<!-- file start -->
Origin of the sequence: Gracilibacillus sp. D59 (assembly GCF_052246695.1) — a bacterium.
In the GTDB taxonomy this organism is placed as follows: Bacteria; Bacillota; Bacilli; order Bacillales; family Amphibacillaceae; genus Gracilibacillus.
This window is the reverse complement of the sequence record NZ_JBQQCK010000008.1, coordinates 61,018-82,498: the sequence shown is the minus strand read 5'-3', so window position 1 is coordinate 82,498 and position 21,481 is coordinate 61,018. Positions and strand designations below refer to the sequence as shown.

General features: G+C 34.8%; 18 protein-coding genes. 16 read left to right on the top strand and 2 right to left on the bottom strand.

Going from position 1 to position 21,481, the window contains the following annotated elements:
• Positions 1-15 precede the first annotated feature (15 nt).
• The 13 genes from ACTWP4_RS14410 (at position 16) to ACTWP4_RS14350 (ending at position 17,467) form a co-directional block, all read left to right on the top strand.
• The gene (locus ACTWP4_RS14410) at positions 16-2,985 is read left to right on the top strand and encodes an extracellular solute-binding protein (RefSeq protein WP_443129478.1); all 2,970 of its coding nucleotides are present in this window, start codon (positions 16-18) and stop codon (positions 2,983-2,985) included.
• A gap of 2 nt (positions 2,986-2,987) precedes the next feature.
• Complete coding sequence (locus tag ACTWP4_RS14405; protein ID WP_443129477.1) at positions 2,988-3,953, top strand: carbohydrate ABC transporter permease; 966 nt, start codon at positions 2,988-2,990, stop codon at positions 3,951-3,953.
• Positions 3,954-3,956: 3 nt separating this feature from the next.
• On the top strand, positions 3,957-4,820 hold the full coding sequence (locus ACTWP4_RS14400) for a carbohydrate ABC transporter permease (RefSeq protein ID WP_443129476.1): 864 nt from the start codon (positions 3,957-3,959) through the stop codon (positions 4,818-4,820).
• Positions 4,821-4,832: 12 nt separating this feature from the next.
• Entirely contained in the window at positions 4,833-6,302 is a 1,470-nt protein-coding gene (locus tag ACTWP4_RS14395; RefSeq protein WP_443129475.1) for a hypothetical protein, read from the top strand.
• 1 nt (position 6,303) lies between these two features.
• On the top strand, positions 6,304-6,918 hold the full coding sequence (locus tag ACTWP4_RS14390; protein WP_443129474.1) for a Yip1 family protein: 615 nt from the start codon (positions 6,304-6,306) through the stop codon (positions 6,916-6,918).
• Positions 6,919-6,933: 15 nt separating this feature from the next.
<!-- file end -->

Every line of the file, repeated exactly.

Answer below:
Origin of the sequence: Gracilibacillus sp. D59 (assembly GCF_052246695.1) — a bacterium.
In the GTDB taxonomy this organism is placed as follows: Bacteria; Bacillota; Bacilli; order Bacillales; family Amphibacillaceae; genus Gracilibacillus.
This window is the reverse complement of the sequence record NZ_JBQQCK010000008.1, coordinates 61,018-82,498: the sequence shown is the minus strand read 5'-3', so window position 1 is coordinate 82,498 and position 21,481 is coordinate 61,018. Positions and strand designations below refer to the sequence as shown.

General features: G+C 34.8%; 18 protein-coding genes. 16 read left to right on the top strand and 2 right to left on the bottom strand.

Going from position 1 to position 21,481, the window contains the following annotated elements:
• Positions 1-15 precede the first annotated feature (15 nt).
• The 13 genes from ACTWP4_RS14410 (at position 16) to ACTWP4_RS14350 (ending at position 17,467) form a co-directional block, all read left to right on the top strand.
• The gene (locus ACTWP4_RS14410) at positions 16-2,985 is read left to right on the top strand and encodes an extracellular solute-binding protein (RefSeq protein WP_443129478.1); all 2,970 of its coding nucleotides are present in this window, start codon (positions 16-18) and stop codon (positions 2,983-2,985) included.
• A gap of 2 nt (positions 2,986-2,987) precedes the next feature.
• Complete coding sequence (locus tag ACTWP4_RS14405; protein ID WP_443129477.1) at positions 2,988-3,953, top strand: carbohydrate ABC transporter permease; 966 nt, start codon at positions 2,988-2,990, stop codon at positions 3,951-3,953.
• Positions 3,954-3,956: 3 nt separating this feature from the next.
• On the top strand, positions 3,957-4,820 hold the full coding sequence (locus ACTWP4_RS14400) for a carbohydrate ABC transporter permease (RefSeq protein ID WP_443129476.1): 864 nt from the start codon (positions 3,957-3,959) through the stop codon (positions 4,818-4,820).
• Positions 4,821-4,832: 12 nt separating this feature from the next.
• Entirely contained in the window at positions 4,833-6,302 is a 1,470-nt protein-coding gene (locus tag ACTWP4_RS14395; RefSeq protein WP_443129475.1) for a hypothetical protein, read from the top strand.
• 1 nt (position 6,303) lies between these two features.
• On the top strand, positions 6,304-6,918 hold the full coding sequence (locus tag ACTWP4_RS14390; protein WP_443129474.1) for a Yip1 family protein: 615 nt from the start codon (positions 6,304-6,306) through the stop codon (positions 6,916-6,918).
• Positions 6,919-6,933: 15 nt separating this feature from the next.